How are your attempts to coach your employees going? Are you willing to bet that the employees will successfully change a bad or destructive habit?

Joseph Grenny, a co-founder of corporate training and leadership development firm VitalSmarts, conducted a study of close to 1,000 professionals and found that 97 percent of them admit to having a "career-limiting habit." These bad habits can range from unreliability to procrastination to just a resistance to change.

Unfortunately, Grenny writes in Harvard Business Review, those habits usually prove immune to conventional efforts to break them.

"Our research shows that coaching rarely works. Fewer than one in five people who make a concerted effort to change some career-limiting habit actually do it. But even worse, most managers expect their coaching attempts to fail. And worse than that, most recipients of coaching give themselves little chance of real change," he writes.

Grenny says that leaders make three mistakes when coaching employees to drop bad habits. Read below to find out which errors you're guilty of and how to correct them.

1. Ask, don't tell.

When people are told they need to change a habit, the typical response is to rebel. "Whether people change is largely determined by why they change. And they are most successful at changing when they choose to change," Grenny writes. "'Coaching' is often imposed rather than invited. Successful coaching assiduously avoids any approach that might provoke resistance to the attempt at change." The trick is to not lecture your employees about their bad habit, or tell them that their habit is hurting their chances of promotion. Instead, ask questions--treat the coaching session like an interview. Help them uncover motivations they already have, Grenny says.

2. Enable people, don't motivate.

Once you are able to help people uncover their motivations to change, you need to enable them to change. Grenny says this is where many coaches and leaders make the mistake of "overvaluing motivation." When an employee has issues procrastinating, we tend to think she is lazy. If an employee has a bad temper, we say he is overly aggressive. But these behaviors are not so simple. Grenny says "attributing behavior to dispositional factors" is a mistake. Instead of just going after motivations, a great coach will go after "ability barriers." One example: "If someone struggles with procrastination, a good coach might suggest tactics for better managing interruptions," he says. For your short-tempered employee, help him pinpoint emotional triggers. Find out what's getting in the way of your talented employees' ability to work well.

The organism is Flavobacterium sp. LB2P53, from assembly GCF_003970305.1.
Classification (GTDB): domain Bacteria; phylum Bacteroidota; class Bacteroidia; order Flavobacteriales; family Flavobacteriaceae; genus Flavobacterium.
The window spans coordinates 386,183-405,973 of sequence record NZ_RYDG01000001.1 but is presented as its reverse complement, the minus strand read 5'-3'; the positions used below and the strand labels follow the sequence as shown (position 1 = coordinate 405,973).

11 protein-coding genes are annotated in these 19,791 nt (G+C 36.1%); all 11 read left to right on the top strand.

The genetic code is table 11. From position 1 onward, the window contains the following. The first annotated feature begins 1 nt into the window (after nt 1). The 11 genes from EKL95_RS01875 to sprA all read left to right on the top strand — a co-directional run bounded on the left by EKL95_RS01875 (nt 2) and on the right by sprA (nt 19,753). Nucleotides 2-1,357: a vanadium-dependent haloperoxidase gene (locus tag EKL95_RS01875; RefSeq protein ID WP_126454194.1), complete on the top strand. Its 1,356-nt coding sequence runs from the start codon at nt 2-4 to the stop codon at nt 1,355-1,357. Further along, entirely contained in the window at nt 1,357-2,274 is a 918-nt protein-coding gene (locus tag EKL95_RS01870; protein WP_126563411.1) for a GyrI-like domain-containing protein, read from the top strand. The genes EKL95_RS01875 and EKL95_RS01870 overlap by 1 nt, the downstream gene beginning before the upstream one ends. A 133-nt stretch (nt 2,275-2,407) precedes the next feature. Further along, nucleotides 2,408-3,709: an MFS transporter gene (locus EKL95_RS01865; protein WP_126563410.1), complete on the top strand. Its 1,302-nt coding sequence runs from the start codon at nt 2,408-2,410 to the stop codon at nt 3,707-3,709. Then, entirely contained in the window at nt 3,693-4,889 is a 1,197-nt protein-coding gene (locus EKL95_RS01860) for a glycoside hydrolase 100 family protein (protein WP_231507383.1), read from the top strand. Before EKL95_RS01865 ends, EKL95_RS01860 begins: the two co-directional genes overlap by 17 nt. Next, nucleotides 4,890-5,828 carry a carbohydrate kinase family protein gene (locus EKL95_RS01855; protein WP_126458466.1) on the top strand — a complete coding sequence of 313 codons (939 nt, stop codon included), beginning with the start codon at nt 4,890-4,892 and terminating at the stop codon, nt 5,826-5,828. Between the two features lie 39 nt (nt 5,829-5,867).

3. Explore the context of behaviors.

When a coach focuses solely on the employee, not much change can take place. An employee's motives and abilities do not live in a vacuum. Grenny says you need to address the four sources of influence: "fans, accomplices, incentives, and environment." Are other people, the office culture, and the work environment contributing to the problem? "These four factors can confound even the most resolute people in their efforts to change. But our study shows that when all of these sources of influence are engaged positively in the effort, the likelihood of rapid and sustainable change increases tenfold," he writes. If you find an executive is giving your short-tempered employee a pat on the back for yelling at a subordinate, you need to make sure it doesn't happen again in the future. If bad behavior is met with silence, you're contributing to the problem. And if bad employees are promoted, you're effectively incentivizing people to be bad.